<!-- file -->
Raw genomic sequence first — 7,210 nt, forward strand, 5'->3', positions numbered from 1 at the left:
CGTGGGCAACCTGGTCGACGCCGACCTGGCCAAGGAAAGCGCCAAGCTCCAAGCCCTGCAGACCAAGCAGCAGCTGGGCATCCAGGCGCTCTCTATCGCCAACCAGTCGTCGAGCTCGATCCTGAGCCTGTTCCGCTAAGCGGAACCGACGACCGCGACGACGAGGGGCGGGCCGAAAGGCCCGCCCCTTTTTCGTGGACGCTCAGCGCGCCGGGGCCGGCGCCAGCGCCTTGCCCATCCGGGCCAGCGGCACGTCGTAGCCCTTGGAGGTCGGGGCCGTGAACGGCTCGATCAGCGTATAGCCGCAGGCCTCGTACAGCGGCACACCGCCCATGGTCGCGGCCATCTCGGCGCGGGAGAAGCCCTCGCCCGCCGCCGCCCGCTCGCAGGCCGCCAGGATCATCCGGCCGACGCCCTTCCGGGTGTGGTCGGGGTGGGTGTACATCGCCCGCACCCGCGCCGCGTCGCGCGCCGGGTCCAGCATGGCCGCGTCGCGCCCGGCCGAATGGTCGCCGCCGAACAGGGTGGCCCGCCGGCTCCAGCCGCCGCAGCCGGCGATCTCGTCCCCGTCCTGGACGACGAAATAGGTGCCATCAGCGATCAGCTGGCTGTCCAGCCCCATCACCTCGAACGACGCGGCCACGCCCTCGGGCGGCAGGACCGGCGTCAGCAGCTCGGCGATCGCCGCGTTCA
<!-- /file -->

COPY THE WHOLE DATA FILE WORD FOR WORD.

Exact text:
Raw genomic sequence first — 7,210 nt, forward strand, 5'->3', positions numbered from 1 at the left:
CGTGGGCAACCTGGTCGACGCCGACCTGGCCAAGGAAAGCGCCAAGCTCCAAGCCCTGCAGACCAAGCAGCAGCTGGGCATCCAGGCGCTCTCTATCGCCAACCAGTCGTCGAGCTCGATCCTGAGCCTGTTCCGCTAAGCGGAACCGACGACCGCGACGACGAGGGGCGGGCCGAAAGGCCCGCCCCTTTTTCGTGGACGCTCAGCGCGCCGGGGCCGGCGCCAGCGCCTTGCCCATCCGGGCCAGCGGCACGTCGTAGCCCTTGGAGGTCGGGGCCGTGAACGGCTCGATCAGCGTATAGCCGCAGGCCTCGTACAGCGGCACACCGCCCATGGTCGCGGCCATCTCGGCGCGGGAGAAGCCCTCGCCCGCCGCCGCCCGCTCGCAGGCCGCCAGGATCATCCGGCCGACGCCCTTCCGGGTGTGGTCGGGGTGGGTGTACATCGCCCGCACCCGCGCCGCGTCGCGCGCCGGGTCCAGCATGGCCGCGTCGCGCCCGGCCGAATGGTCGCCGCCGAACAGGGTGGCCCGCCGGCTCCAGCCGCCGCAGCCGGCGATCTCGTCCCCGTCCTGGACGACGAAATAGGTGCCATCAGCGATCAGCTGGCTGTCCAGCCCCATCACCTCGAACGACGCGGCCACGCCCTCGGGCGGCAGGACCGGCGTCAGCAGCTCGGCGATCGCCGCGTTCA